India Puts Agni 3 “ICBM” Tests on Ice
India relies on a number of delivery platforms for its nuclear deterrent, from combat aircraft to its Prithvi (150-300 km/ up to 180 miles) Agni I (700-800 km/ up to 500 miles) and rail-mountable Agni II (2,000+ km/ 1,200+ miles) ballistic missiles. Their location and range ensure that their coverage is largely restricted to Pakistan, but the two-stage Agni III missile was expected to change that with a range of over 3,000 miles. While this is not the ICBM it is sometimes made out to be unless its range is very substantially beyond that 3,000 mile figure, The Agni III would certainly be a capable MRBM(medium range ballistic missile)/ IRBM(intermediate range ballistic missile) capable of reaching many parts of China.
Yet India has put an indefinite hold on the maiden flight-test of the Agni III, despite assurances from Defence Research and Development Organisation (DRDO) scientists that the missile is ready. Our fast round-up of background information and perspectives includes:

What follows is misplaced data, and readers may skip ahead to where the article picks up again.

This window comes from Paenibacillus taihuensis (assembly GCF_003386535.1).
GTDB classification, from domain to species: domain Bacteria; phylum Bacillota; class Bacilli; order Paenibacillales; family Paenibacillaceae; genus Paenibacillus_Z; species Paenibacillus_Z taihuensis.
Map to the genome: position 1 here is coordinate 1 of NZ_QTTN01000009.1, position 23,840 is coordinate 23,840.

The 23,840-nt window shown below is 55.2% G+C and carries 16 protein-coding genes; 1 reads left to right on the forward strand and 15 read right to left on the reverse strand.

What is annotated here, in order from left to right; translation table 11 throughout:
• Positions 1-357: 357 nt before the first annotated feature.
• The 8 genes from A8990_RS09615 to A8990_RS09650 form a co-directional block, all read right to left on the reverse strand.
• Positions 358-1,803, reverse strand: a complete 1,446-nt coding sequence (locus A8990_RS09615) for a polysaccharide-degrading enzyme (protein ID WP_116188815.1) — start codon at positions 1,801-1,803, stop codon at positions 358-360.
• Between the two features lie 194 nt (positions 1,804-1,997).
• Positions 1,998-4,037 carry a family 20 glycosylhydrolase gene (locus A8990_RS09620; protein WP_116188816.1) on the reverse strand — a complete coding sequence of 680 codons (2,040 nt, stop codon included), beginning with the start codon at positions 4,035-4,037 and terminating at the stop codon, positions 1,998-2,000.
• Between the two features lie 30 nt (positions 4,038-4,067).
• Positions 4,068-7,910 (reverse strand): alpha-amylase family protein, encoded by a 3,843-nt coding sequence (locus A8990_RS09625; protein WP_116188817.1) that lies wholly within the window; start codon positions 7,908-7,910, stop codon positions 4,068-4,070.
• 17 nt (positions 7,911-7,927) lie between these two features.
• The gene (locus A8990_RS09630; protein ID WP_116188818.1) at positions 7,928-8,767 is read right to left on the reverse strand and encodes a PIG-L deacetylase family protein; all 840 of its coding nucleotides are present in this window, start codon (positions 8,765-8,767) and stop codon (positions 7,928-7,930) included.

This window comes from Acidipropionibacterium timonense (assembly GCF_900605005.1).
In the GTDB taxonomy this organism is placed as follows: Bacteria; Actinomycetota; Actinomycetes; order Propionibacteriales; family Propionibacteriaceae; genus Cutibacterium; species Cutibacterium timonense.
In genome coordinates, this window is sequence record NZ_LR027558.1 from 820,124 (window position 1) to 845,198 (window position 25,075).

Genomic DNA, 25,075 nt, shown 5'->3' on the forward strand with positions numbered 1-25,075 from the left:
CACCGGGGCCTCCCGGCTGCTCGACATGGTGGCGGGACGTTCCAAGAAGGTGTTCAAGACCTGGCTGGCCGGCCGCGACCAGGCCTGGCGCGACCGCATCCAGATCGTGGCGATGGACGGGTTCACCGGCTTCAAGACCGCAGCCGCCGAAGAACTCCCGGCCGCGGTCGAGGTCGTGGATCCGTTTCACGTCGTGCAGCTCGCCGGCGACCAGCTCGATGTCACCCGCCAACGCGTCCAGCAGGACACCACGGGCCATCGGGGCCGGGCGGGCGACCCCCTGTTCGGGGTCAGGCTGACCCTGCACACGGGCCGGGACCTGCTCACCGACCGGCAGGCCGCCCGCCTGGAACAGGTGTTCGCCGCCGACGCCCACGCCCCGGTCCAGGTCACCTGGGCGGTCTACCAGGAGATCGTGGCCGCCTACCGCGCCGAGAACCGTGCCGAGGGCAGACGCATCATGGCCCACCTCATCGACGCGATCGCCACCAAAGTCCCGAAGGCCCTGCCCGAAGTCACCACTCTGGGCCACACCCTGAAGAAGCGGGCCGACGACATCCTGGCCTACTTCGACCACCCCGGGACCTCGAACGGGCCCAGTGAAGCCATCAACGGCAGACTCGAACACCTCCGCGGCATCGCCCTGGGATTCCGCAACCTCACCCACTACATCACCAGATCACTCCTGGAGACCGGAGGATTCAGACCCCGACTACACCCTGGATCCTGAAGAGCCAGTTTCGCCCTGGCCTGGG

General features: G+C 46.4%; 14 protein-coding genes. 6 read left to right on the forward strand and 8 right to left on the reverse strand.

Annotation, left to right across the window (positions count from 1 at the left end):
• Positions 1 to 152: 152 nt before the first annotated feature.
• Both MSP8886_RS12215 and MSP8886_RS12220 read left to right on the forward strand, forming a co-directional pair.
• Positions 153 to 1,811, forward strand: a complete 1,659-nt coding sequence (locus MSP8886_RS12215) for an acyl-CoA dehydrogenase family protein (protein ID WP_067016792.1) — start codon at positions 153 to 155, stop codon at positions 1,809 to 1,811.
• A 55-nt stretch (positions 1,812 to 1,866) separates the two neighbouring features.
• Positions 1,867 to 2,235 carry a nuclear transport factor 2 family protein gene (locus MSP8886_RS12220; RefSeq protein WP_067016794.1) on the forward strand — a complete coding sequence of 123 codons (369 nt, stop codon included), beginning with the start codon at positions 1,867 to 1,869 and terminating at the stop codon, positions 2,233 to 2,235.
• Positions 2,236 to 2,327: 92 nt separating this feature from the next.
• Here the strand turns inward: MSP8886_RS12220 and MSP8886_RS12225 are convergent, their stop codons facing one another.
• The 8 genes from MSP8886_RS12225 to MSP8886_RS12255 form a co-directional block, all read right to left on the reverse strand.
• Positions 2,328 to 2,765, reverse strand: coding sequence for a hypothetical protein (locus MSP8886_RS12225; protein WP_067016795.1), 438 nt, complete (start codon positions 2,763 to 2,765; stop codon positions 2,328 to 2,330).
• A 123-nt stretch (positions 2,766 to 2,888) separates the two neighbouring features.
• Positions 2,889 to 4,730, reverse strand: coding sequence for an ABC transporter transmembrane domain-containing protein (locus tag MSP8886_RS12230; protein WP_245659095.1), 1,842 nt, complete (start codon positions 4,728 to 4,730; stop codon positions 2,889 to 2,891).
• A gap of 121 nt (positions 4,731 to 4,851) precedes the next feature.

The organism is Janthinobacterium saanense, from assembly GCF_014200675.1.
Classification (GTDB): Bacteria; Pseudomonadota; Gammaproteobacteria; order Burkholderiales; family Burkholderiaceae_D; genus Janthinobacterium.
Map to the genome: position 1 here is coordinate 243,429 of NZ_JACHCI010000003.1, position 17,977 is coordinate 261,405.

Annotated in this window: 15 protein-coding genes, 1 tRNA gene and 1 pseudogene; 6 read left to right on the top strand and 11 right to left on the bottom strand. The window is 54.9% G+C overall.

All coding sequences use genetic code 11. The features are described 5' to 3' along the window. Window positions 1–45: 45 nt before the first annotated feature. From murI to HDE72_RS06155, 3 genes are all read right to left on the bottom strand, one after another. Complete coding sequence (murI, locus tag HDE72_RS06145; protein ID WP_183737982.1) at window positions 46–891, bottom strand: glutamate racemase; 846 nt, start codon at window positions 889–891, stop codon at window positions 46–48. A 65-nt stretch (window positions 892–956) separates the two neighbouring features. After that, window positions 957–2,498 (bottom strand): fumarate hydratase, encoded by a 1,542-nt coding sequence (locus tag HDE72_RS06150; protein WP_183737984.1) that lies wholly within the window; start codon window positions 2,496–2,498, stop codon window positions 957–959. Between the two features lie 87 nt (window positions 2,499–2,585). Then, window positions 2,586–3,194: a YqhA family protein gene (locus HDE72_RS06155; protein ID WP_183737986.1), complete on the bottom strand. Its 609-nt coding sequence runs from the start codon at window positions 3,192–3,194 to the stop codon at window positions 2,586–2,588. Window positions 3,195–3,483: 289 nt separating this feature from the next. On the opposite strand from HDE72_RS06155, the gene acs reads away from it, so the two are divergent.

- UPI Op/Ed (June 5/06) – India Pulls The Plug On The Agni 3 ICBM Project. Martin Sieff sees it as a canny political move, and doubts very much that US pressure had anything to do with the decision.
- Hindustan Times Op/Ed (May 15/06) – A dud in the manger? Brahma Chellaney criticizes the decision not to test the missile, and rails against foreign defdense imports instead of using made-in-India solutions. New India observers should note that this article reflects a common mindset in Indian defense procurement debates.
- The Times of India (May 15/06) – Agni-III can lift off in 2-3 weeks. That’s how long DRDO scientists say it would take to get an assembled missile ready for testing, given their prior testing and re-testing of its sub-systems.